Jan
19

Creative Use of Video in Web Design: Background Videos


Fashion Websites: Clothes, Shoes, Jewellery

Bulgari B.Zero13
Bulgari, an Italian jeweller and luxury goods retailer, uses a background video to showcase (or “celebrate”) its new B.Zero1 line. Although the implementation is natural and done well, once again there is a strong potential for making the browser slow that would cause the website to run less than optimally. This may be the reason that Bulgari avoids using background videos on every page and use small versions instead; but then those videos feel underwhelming as a result, given the grandeur of the products being sold. The overall feel is very much like on DVDs, with interactive navigation menus, soft transitions and visually exceptional graphics.

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Uniqlock4
Uniqlock is an advertising campaign for Uniqlo, one of Japan’s largest casual wear retailers. By including the video dance routines, time-signal music and clock utilities, the designers craft a unique experience using the background video technique. This is a virtual 24/7 presentation of Uniqlo clothing done with creativity and style. It won one of six Black Pencils in the online advertising category at the D&AD Awards 2008 in London.

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Gudrun og Gudrun5
Gudrun og Gudrun is a hand-made clothing brand by two knitwear designers from the Faroe Islands. The designers use background video to showcase their fashion show, and they use it throughout the website, with subtle transitions via various elements. An interesting use case, even if somewhat taxing on some users’ systems. The site is a bit older than others, yet it still is interesting and attractive.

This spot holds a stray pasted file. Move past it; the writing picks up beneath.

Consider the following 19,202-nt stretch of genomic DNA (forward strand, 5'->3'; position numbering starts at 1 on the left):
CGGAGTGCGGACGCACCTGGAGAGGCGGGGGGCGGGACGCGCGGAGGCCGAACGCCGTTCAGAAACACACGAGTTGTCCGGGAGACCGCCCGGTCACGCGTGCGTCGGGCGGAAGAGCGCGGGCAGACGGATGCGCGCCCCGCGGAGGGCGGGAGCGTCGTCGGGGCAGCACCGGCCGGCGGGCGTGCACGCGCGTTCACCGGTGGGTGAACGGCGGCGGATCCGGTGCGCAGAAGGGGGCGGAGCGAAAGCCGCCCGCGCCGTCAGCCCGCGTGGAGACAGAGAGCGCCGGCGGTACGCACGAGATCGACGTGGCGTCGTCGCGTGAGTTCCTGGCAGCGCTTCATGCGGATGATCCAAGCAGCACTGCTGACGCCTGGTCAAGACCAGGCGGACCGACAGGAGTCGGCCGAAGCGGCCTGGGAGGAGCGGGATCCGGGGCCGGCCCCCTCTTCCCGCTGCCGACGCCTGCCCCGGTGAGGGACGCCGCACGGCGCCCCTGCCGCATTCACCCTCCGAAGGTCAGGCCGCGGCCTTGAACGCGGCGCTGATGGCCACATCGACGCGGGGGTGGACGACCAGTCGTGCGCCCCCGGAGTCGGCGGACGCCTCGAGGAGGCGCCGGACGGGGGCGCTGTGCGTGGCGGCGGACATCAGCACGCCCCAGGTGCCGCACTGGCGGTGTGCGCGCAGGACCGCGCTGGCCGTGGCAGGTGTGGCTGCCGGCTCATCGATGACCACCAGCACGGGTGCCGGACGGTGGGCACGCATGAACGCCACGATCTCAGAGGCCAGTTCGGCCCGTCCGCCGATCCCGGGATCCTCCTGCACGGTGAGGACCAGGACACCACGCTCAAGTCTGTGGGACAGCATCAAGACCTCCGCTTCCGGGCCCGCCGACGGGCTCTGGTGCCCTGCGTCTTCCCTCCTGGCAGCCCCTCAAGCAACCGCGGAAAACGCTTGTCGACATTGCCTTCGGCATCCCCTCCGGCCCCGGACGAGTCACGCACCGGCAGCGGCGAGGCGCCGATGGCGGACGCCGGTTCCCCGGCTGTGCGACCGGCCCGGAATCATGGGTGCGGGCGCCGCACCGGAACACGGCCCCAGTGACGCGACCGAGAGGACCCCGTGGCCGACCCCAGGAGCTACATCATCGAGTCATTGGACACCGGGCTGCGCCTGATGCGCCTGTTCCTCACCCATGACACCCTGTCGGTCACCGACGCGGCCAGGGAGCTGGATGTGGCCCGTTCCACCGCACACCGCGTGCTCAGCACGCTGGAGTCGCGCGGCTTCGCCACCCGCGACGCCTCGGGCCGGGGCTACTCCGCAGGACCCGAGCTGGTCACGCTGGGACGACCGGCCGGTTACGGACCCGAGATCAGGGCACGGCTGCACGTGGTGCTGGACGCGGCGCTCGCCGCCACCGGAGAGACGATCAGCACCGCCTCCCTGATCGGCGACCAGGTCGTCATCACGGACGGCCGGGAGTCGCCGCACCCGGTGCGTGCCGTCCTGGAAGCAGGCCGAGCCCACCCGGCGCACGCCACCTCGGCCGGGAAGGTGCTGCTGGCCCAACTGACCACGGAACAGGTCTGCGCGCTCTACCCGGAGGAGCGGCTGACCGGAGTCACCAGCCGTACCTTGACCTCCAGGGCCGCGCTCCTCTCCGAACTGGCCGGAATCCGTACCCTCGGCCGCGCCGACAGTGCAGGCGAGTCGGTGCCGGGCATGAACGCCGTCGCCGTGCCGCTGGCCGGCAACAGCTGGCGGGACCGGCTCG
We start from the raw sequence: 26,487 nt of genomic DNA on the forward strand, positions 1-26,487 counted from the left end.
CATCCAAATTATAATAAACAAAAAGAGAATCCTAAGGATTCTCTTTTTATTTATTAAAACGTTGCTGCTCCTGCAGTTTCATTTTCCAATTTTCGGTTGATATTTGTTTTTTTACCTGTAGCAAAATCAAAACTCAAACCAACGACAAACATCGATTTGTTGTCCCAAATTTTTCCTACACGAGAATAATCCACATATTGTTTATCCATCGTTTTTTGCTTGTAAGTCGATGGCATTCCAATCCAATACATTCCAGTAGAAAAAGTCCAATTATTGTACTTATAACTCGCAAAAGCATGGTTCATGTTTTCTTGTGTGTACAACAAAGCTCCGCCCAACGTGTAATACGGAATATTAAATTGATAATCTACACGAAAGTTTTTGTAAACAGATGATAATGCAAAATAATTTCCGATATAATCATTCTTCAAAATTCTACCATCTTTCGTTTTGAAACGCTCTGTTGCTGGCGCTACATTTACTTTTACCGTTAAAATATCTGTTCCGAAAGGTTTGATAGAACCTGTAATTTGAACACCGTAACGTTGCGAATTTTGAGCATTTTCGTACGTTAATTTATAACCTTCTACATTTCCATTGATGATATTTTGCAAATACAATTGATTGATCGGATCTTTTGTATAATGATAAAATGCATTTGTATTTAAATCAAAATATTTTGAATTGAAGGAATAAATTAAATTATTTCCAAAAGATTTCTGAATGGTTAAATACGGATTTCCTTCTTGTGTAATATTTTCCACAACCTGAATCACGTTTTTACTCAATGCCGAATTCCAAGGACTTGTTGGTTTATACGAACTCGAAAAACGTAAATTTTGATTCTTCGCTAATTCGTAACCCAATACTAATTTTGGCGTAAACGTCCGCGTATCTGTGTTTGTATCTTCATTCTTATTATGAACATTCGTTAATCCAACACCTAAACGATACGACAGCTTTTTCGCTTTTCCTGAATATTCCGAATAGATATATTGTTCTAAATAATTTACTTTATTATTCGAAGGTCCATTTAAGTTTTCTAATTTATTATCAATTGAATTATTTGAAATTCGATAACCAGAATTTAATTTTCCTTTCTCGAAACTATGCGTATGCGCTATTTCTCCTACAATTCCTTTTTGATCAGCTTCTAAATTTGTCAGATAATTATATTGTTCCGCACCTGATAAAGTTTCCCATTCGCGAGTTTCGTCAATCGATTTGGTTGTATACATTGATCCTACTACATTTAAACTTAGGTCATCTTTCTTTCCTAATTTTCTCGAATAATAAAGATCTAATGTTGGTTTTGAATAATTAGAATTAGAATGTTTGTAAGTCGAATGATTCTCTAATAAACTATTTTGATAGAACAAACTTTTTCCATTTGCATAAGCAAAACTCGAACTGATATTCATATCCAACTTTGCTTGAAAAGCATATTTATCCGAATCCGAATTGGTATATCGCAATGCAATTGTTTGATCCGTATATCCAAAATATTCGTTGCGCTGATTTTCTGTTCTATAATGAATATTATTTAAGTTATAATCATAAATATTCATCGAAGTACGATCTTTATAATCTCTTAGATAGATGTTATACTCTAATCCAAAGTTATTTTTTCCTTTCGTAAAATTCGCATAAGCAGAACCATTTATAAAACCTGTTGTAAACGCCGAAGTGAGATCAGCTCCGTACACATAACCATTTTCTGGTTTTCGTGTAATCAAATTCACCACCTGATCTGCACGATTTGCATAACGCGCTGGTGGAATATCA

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Jay Jays Dance/Off6
Dance/Off is an interactive 3-D online catalogue for the new line by youth fashion brand Jay Jays. This website is truly exceptional in concept, but not so in execution. The 3-D approach is innovative but also makes the website (which is effectively a fashion ad) impractical. Without 3-D capabilities (and that would be most homes thus far), users would find the videos pixelated and visually unappealing. The interactive element is also conceptually intriguing, but with the long loading time and numerous instructions for using the website, most users would probably just move on. Besides, the page takes way too much time to load, even on the broadband connection. A nice touch: you can navigate the website using your keyboard.

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Yves Rocher: Tout le Film7
“Ce qui est essentiel rend belle” is a promotional short video that anchors this website. The video challenges the taboo of sexuality at any age, highlighting its biological benefits. The rest of the website is subtle and stylistically simple, making it easy on system resources. The video doesn’t start playing automatically, but requires user to click on the large green “Play” button first. Simple and user-friendly.

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Louis Vuitton Journeys8
Louis Vuitton Journeys is an advertising campaign features three soccer legends, Zinedine Zidane, Pele and Diego Maradona. The intro to the video plays a little too fast to catch everything as it loads, but otherwise it is handled well. The video navigation and transitions are smooth, and the videos themselves are somewhat interactive.

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John Galliano9
John Galliano is a Gibraltarian-British fashion label; here, the video begins on the main page and takes over your sound and drains your system resources. The navigation is a little too fluid, making it difficult at times to quickly jump around to where you want to go. As you move deeper into the website, the background becomes less system-intensive, and each page opens in the current tab, freeing up the sound and CPU from the home page. The video introduction on the front page is interesting and not too obtrusive, but the music should not start automatically when the page is loaded.